Sex on TV has consistently elicited more viewer protest mail, Traviesas says, than violence, but these has been no significant increase in mail concerning sex on the air this year. Indeed, in at least one case there has been less mail than expected; that was after the network aired the movie "Our Time" under the more salacious new title "Death of Her Innocence."
"Now in that film there was a bedroom scene in which a boy pulls a condom out of his pocket and putts it on the table. It was a beautifully done little story, though, and we put a legend on the screen about this being for adults. I was still expecting a whole lot of telephone calls after it was on the air, but we only got two or three."
Similarly, in Washington, ABC affiliate WJLA recently aired the Thames Television production of "Naked Civil Servant," based on the biography of a flamboyant British homosexual. The film besides dealing as directly as possible with the character's homosexuality, included slang words not usually heard on the air and one short scene of two men kissing. The station switchboard did anything but light up with complaints. "We were geared up for an onslaught," says a station spokesman, "and we got a sprinkling."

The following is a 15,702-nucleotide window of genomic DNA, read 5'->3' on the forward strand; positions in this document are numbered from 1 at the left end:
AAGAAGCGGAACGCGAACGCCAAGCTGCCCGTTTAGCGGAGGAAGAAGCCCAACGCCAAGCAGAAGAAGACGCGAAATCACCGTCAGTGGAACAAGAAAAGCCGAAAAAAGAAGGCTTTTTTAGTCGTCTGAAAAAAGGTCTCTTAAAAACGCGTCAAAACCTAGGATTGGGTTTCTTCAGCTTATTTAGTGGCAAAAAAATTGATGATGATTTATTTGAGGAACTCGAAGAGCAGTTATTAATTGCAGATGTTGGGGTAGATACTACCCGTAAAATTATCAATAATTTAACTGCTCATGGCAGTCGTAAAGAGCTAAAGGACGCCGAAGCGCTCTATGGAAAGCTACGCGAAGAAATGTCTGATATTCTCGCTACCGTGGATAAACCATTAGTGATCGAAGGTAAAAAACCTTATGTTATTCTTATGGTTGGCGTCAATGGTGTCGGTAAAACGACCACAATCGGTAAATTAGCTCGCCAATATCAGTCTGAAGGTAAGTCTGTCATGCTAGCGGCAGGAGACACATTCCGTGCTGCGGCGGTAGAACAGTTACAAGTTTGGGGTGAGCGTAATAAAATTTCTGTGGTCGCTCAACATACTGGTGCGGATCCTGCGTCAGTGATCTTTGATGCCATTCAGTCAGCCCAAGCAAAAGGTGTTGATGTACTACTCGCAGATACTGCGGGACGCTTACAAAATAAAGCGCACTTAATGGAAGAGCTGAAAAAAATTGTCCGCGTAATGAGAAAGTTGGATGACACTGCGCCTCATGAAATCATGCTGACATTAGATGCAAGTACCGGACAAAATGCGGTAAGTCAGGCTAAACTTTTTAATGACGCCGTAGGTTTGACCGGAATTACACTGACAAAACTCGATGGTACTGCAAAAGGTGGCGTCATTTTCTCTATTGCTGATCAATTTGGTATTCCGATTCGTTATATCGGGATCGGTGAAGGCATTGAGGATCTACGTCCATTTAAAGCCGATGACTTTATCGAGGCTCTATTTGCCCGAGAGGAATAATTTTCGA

This has been a lively year for Traviesas nevertheless, starting as it did with the network censoring the very first minute out of the very first "Richard Pryor Show" and reaching a low point when Dan Wakefield walked off "James at 15" because the network insisted on censoring a show about the little character's loss of virginity, even though the network itself had ordered that a script dealing with the event be produced.
"It's too bad Dan and I never spoke to each other," Traviesas says now. "That was a misunderstanding on that one. It wasn't the matter of birth control, as he said, that was the problem with that episode. I only ruled out one scene, in which the little blond girl admitted having an affair before, presumably when she was 15, and that she 'knew how to take care of herself.' I just thought, 'Now, that's bad taste.'"
Wakefield, who had to deal with network underlings in the standards and practices department, says NBC refused to allow mention of birth control at all. Traviesas says this is not so, and points to such recent on-air confrontations with the issue as a wild "Saturday Night Live" sketch about a government agent who tracks down veneral disease. "This was the perfect medium to deal with information about VD, even if it was on a satirical level," Traviesas says. There were about 100 calls protesting the sketch, "but 100 calls is nothing. In the early days of 'Laugh-In' there would be 500. The 'Saturday Night' show averages about 40. If we get 100, then I look at the show on Monday morning, because I never stay up late enough on Saturday night to watch it live."